The lack of strong and clear protections may also be discouraging use of cloud computing services. The situation may offer an incentive for individuals and businesses to use cloud computing services outside of the United States if they think they can get stronger protections in other countries.
Of course, the government has important interests that justify access to Internet communications in specific cases. However, the fact that the technology has outpaced the law should not diminish Fourth Amendment guarantees against unreasonable search and seizure. It is a fundamental of democracy that government surveillance powers should be subject to rigorous checks and balances.
I believe it is possible for technology companies, privacy and consumer advocates, and the government to come together around some basic privacy principles that would update the laws and strike a better balance between liberty and security.
A core principle of an updated privacy law is that personal information stored in the cloud should have the same protections as information stored on an individual's computer. The government should be required to obtain a warrant issued by a judge in order to read someone's e-mail, regardless of whether it is in transit on the network or stored on a server and regardless of whether the recipient has read it yet or not.
A reasonable update would also set an appropriate standard for the release to a governmental entity of any subscriber identifying information (i.e. name, address, account number), protecting against fishing expeditions by making it clear that court orders must be specific to a particular account in connection with an ongoing investigation.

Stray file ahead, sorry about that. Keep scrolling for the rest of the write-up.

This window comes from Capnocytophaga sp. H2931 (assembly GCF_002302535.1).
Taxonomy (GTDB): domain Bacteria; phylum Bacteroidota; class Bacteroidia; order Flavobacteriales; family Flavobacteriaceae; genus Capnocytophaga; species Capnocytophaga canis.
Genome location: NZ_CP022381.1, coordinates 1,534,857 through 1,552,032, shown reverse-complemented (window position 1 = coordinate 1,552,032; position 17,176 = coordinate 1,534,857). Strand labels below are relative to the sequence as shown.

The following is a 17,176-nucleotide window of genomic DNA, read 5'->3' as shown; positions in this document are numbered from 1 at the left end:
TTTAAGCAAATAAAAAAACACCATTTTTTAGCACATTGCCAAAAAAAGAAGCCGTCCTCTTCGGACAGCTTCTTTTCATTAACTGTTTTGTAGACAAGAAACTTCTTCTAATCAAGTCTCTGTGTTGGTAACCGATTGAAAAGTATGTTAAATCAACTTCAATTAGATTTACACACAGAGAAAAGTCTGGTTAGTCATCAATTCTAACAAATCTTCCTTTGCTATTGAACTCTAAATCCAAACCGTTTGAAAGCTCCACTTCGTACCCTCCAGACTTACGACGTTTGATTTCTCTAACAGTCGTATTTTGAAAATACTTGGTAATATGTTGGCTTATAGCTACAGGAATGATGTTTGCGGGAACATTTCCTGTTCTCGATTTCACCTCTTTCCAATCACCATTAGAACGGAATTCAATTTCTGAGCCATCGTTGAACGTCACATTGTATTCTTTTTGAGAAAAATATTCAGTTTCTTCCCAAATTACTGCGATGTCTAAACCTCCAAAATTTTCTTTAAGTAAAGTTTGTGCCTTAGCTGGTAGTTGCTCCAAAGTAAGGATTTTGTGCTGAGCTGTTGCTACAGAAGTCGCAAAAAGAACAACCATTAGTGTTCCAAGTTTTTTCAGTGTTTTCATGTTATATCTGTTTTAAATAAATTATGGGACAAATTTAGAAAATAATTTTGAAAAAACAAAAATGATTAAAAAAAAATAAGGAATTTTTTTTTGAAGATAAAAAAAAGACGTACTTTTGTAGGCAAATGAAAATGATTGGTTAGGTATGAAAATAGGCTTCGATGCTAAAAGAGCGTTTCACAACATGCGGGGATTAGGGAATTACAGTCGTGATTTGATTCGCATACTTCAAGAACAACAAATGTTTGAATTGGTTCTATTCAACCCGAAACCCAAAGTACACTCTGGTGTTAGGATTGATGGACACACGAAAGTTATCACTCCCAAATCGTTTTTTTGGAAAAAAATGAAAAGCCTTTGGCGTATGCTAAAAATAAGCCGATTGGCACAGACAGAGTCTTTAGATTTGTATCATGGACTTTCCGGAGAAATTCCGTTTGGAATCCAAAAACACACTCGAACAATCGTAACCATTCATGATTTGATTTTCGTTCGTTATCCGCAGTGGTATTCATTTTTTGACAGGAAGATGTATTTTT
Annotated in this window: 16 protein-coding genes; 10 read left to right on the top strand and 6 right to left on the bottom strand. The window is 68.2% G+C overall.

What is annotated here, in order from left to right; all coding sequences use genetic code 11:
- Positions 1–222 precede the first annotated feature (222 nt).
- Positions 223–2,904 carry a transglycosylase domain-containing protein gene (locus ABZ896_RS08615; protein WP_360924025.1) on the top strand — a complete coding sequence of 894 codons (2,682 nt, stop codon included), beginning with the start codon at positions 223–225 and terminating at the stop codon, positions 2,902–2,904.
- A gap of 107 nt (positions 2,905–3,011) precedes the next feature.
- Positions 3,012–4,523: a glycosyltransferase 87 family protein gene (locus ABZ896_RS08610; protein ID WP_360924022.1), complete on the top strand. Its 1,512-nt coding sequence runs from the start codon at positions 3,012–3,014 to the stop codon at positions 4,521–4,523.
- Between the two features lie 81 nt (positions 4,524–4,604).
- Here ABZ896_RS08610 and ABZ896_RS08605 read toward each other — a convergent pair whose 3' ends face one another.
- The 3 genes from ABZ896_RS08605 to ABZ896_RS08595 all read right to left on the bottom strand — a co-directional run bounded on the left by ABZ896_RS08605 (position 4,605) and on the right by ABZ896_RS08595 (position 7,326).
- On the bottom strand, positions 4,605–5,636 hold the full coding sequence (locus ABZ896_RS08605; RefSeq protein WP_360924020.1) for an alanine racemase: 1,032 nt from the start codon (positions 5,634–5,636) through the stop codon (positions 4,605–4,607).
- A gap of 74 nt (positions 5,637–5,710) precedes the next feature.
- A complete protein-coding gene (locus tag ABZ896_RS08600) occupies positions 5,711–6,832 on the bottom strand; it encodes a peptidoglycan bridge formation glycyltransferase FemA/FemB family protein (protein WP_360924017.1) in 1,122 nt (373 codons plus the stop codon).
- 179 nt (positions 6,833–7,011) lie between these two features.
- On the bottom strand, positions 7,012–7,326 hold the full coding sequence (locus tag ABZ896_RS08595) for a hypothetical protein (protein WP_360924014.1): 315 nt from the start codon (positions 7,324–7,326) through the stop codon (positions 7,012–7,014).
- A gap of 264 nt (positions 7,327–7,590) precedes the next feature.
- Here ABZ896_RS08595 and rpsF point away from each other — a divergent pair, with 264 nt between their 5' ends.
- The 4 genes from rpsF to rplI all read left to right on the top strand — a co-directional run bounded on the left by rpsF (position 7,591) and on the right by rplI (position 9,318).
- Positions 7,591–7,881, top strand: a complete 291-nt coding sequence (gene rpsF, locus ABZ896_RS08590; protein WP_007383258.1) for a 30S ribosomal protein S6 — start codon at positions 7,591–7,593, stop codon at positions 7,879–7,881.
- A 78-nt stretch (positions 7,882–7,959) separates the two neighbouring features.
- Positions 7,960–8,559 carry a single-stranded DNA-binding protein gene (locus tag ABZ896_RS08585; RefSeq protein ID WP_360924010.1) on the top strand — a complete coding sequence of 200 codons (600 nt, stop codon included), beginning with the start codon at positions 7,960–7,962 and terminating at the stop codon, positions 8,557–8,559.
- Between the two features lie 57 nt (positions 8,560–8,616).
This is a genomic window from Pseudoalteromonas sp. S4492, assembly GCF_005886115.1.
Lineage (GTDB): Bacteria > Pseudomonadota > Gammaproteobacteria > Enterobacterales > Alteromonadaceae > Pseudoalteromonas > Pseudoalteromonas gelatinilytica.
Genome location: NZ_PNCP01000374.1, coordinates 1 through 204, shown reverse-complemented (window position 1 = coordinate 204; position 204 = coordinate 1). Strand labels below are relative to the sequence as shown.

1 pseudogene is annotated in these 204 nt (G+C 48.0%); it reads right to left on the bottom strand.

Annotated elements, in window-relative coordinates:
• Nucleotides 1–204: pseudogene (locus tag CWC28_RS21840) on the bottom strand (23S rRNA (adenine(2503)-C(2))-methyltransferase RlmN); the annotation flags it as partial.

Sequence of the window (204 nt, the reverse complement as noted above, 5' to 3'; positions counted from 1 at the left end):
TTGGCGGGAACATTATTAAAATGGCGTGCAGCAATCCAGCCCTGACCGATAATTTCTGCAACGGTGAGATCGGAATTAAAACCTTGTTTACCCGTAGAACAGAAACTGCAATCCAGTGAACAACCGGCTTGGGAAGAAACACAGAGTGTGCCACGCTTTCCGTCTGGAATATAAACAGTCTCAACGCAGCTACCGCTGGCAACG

Another issue that needs to be addressed is location information, which is currently causing confusion among the courts. All of our cell phones and other mobile devices are constantly reporting our location. A full record of our movements is available to government agents, both in real-time or retrospectively over weeks or months. ECPA does not make it clear what standard applies to this information. Some courts have ordered its release under a weak standard.
It will probably not be possible to address in advance all of the ways in which technology may change in the coming years. However, technology-neutral privacy improvements can address some of the key gaps in the law.
Some in government are likely to resist any updating of the privacy laws. They want to maintain the current loose restraints on their access to citizens' personal information.
However, a reasonable update of ECPA would not deprive law enforcement agencies of the tools they need to find criminals. Rather, an update would restore clarity and balance to surveillance laws that have become outdated due to rapid technological changes.
Updating ECPA would preserve traditional privacy protections in the context of new technologies.
The words of the Fourth Amendment refer only to protection of our houses and "papers" against unreasonable search and seizure.
It is time for the law to explicitly recognize that privacy protections should extend also to the wealth of digital information that we generate, whether it is resides on a mobile device or is stored in the cloud.
Leslie Harris is president and CEO of the Center for Democracy & Technology.